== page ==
If things are going so swimmingly  in Baiji, why the relatively intense air activity there today?:

Near Bayji, eight airstrikes struck one large and five small ISIL tactical units, destroying five ISIL fighting positions, three ISIL buildings, an ISIL command and control facility, an ISIL mortar system, and an ISIL VBIED.

Remember Chairman of the Joint Chiefs Dempsey (who can’t leave soon enough to suit  me) declared that Baiji (in contrast to Ramadi) is strategically important. Then why are there only 200 Iraqi police and special forces there, hanging on for dear life?

Further, the military has been extremely slow in responding to accusations by the very dodgy Syrian Observatory for Human Rights (which appears to be one guy in a flat in London who is a conduit for Islamist agitprop) that US airstrikes had killed 64 civilians in a town near Kobani. All coverage of this event takes Syrian Observatory’s account as gospel. This is a very damaging charge, and the US should have responded quickly and authoritatively immediately, rather than letting this portrayal go around the world unchallenged. The military should also investigate the Syrian Observatory very closely and report what it learns about its sources, methods, and connections. If, as it appears, it is an information war outlet, it is unconscionable that we are letting it go unchallenged as the authoritative source on events in Syria that independent reporters cannot observe.

It’s not just me that is appalled by the Pentagon’s performance. The authoritative and respected analyst Anthony Cordesman rips the Pentagon’s recently released report on the progress of the “counter-ISIS” operation. This sentence suffices, but read the whole thing:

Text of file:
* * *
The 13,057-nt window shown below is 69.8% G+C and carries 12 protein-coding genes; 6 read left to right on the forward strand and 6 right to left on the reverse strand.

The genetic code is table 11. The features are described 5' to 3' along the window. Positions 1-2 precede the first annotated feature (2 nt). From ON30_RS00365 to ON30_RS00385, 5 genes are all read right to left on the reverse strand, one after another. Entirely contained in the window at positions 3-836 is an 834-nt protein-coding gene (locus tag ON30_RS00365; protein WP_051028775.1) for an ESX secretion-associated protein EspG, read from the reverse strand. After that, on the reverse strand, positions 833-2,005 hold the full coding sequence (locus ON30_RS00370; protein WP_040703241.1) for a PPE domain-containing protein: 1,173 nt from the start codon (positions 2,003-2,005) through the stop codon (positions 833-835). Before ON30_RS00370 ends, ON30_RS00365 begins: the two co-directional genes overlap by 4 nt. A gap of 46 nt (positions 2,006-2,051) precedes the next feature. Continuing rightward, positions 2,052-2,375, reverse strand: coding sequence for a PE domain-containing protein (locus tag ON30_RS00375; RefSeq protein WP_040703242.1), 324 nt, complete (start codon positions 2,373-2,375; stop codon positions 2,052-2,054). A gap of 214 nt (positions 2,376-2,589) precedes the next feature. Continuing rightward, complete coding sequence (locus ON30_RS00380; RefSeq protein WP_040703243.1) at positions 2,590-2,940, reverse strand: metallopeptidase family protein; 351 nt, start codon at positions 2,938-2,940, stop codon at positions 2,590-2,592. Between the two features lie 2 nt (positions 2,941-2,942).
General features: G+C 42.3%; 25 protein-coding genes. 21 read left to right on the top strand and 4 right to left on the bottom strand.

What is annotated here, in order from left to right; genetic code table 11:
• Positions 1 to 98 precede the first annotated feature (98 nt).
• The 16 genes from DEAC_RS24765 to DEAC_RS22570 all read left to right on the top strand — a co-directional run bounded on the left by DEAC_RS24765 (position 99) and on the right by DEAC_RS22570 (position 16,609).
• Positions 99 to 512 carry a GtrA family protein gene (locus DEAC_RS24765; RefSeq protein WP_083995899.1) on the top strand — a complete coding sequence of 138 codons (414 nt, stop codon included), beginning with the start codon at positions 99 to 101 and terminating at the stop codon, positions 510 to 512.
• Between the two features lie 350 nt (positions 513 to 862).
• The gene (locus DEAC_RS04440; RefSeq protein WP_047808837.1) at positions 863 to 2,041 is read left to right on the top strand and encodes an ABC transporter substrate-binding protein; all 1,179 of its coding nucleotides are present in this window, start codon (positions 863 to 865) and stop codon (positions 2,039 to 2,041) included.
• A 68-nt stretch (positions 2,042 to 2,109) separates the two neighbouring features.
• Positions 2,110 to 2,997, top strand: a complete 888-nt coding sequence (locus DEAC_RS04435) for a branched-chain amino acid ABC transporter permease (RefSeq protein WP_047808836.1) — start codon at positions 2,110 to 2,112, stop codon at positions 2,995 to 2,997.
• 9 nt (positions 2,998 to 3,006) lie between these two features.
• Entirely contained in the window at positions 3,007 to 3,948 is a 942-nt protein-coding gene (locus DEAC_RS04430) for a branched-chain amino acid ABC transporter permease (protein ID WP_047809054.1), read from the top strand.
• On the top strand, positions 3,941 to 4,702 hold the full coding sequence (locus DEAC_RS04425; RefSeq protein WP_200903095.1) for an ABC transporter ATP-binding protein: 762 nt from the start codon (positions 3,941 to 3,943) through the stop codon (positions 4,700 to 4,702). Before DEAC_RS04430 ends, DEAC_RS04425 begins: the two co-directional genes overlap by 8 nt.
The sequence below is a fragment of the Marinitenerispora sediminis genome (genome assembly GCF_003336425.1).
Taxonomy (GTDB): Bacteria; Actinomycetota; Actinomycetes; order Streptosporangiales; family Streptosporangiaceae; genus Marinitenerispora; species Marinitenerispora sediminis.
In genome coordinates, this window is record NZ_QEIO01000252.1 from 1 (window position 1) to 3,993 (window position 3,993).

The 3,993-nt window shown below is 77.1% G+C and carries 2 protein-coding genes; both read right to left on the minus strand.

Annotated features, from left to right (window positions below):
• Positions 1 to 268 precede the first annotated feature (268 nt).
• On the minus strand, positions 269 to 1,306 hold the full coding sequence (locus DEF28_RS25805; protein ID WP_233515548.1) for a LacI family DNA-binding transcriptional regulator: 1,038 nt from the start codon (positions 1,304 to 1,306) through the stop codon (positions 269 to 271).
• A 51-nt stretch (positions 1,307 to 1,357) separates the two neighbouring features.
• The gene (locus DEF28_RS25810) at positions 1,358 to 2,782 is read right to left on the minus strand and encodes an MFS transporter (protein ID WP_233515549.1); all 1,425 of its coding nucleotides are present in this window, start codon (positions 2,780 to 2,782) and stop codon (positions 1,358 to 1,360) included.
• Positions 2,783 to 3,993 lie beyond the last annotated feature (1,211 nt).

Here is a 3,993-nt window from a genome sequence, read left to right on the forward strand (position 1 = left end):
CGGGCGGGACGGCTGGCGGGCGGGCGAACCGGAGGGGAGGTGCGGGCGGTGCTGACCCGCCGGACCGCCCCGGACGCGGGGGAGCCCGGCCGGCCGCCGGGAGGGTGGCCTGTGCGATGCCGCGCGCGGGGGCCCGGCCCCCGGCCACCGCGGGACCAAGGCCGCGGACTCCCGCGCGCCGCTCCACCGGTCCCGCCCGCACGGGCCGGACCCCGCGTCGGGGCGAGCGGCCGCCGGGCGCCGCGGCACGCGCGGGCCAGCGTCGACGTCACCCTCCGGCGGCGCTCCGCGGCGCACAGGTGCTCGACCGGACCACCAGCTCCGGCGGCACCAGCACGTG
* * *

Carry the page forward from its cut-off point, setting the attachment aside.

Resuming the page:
To put it bluntly, it seems to be far more of a public relations exercise than a serious attempt at reporting on nature and success of Operation Inherent Resolve.

We need to be honest and be real, and not repeat the self-defeating performance of the “Five-O’Clock Follies” of Vietnam infamy. Credibility is vital, and methinks it is being squandered to protect an administration that is only half-heartedly  (if that) committed to destroying ISIS. Reality will rear its ugly head sooner or later, and better to confront it now when something can be done about it.

May 3, 2015

Does the CIA Believe in Unicorns and Faeries Too?

Filed under: History,Military,Politics — The Professor @ 9:30 pm

Former CIA Deputy Director Michael Morell made a rather stunning admission that the US intelligence community believed that the Arab Spring would be the death knell of Al Qaeda:

“We thought and told policy-makers that this outburst of popular revolt would damage al-Qaeda by undermining the group’s narrative,” Morell wrote in the book, a copy of which was obtained by The Washington Post ahead of its release later this month.

Instead, “the Arab Spring was a boon to Islamic extremists across both the Middle East and North Africa,” he said. “From a counterterrorism perspective, the Arab Spring had turned to winter.”

Do they also believe in unicorns and faeries at the CIA? Revolutionaries exploit political turmoil: the vast majority of political upheavals in the developing world have empowered radicals, rather than neutered them. And since when did a revolutionary situation in the Middle East in particular result in the emergence of a stable, peaceful state? The region’s nations have see-sawed between anarchic strife and repressive regimes. The region’s history is fodder for cynicism and world weariness, not flights of political fancy.

Neocons were rightly savaged after the Iraq invasion for their naive belief that Saddam’s overthrow would lead to the creation of a stable, peaceful, and democratic Iraq, and that this in turn could provide the foundation for a democratic Middle East. We all know how that worked out, which makes the naiveté of the CIA almost a decade later astounding.

Arab societies are deeply broken, and as Iraq demonstrates, throwing off the shackles of an authoritarian regime is almost certain to result in chaos and anarchy that provides opportunities to Islamist radicals. Indeed, the failure of the CIA in 2011 is more damning than the neocon failure in 2003 because the former had the benefit of the sad example of Iraq, which should tempered greatly any temptation to indulge in flights of optimism.